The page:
Thus, we have the distilled wisdom of Senator Grassley, who spent 16 years in the Iowa House of Reps (1959-1975), six years in the US House (1975-1981) and 40 year in the US Senate (1981-2021):
There is NO mileage tax or amnesty in the bipartisan senate infrastructure bill. It doesn’t raise taxes. We kept those things out. My focus is investing in infrastructure for Iowa’s future: roads, bridges, locks&dams, airports, rural broadband etc…..
There you have it. Grassley represents a form of degenerate Republicanism evolved over 62 years on the public payroll which is about as lame as it gets. Never support a tax, never cut a spending program and never miss an an opportunity to bring the pork back home.
In this case, his Iowa voters should be paying local taxes not looking to Washington to fix the hundreds of one-horse “Bridges of Madison County” that dot the state; and if they want faster internet, they should pay for it on their cable bills. But even principles that basic are too much for Washington lifers like Grassley to grasp.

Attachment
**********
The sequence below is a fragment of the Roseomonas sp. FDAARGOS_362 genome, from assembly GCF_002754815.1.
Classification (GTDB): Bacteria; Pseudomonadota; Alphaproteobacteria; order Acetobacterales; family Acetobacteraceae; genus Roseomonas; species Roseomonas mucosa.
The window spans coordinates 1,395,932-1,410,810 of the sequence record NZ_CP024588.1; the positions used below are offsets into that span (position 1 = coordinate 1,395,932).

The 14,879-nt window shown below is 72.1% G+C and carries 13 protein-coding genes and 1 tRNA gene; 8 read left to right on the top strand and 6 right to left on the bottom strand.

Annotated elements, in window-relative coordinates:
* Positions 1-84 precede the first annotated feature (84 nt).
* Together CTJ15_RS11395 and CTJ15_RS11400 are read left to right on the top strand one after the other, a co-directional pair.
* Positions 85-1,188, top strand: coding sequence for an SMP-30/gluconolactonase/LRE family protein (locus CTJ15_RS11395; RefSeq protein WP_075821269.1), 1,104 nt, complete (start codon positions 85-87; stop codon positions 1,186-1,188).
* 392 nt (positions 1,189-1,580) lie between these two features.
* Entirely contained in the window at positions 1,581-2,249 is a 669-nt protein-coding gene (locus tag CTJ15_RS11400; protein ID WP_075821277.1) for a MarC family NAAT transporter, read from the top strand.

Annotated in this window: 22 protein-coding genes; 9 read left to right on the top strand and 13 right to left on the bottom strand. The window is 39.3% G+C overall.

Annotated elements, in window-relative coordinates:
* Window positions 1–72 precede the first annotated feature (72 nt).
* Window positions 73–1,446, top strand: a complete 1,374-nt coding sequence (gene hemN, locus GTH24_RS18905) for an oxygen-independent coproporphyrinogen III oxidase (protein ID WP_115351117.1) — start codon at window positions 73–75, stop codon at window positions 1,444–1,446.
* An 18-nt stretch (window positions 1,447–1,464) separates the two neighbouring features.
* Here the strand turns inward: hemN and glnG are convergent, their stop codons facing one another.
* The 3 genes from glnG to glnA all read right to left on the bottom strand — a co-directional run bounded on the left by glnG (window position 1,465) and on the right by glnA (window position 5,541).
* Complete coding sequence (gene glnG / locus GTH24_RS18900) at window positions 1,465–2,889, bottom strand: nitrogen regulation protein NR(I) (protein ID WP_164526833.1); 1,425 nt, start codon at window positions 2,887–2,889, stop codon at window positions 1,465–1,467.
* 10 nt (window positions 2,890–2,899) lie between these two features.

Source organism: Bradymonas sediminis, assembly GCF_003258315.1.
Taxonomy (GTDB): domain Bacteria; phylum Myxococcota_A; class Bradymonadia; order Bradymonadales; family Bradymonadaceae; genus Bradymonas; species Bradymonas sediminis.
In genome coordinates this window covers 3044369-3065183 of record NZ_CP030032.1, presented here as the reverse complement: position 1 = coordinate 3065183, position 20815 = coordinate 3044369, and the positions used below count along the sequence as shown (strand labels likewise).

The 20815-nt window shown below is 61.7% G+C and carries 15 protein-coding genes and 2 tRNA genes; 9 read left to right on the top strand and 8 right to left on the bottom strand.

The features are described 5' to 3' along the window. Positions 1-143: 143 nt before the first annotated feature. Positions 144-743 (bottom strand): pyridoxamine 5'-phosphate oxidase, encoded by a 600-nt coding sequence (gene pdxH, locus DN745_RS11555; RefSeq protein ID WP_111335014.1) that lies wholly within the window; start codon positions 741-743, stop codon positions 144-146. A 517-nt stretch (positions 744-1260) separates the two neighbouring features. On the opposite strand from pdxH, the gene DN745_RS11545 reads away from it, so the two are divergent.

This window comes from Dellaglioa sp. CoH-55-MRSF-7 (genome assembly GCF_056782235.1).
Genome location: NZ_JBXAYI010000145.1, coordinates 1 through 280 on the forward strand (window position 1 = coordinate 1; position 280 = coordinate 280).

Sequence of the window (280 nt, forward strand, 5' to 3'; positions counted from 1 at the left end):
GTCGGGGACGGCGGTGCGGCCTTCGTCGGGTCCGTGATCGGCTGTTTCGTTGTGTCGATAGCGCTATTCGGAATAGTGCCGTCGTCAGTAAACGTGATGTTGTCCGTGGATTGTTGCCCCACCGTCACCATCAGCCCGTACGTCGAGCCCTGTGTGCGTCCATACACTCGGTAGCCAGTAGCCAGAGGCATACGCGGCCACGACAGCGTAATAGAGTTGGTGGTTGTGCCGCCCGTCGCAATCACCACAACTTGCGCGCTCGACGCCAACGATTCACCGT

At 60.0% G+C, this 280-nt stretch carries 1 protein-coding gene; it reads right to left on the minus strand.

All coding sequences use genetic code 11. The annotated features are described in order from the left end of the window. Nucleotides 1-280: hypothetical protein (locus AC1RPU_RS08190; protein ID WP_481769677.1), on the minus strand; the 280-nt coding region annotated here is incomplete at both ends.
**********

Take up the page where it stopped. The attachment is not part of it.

Accordingly, the nation’s rotten fiscal estate is essentially beyond redemption. The Democrats are now and always have been aggressive statists, whether employing the explicit rhetoric of socialism or not. And now they have a Republican “opposition” that is so politically and intellectually bankrupt that it can’t get out of its own way.
Then again, perhaps one day voters will understand that when you are on the public teat for decades, your sell-by date has already long passed.
Years On The Public Payroll Among The 19 GOP Senators Who Gave Sleepy Joe His Green New Deal Boondoggle:
Grassley: 62 years;
McConnell: 54 years;
Blount: 36 years;
Burr: 27 years;
Capito: 21 years;
Hoeve: 21 years;
Murkowski: 23 years;
Portman: 32 years;
Rish: 51 years;
Sullivan: 28 years;
Tillis: 19 years;
Wicker: 45 years;
Graham: 39 years;
Collins: 46 years;
Cramer: 28 years;
Cassidy: 15 years;
Fischer: 21 years;
Romney: 19 years;
Crapo: 37 years.
Reprinted with permission from David Stockman’s Contra Corner.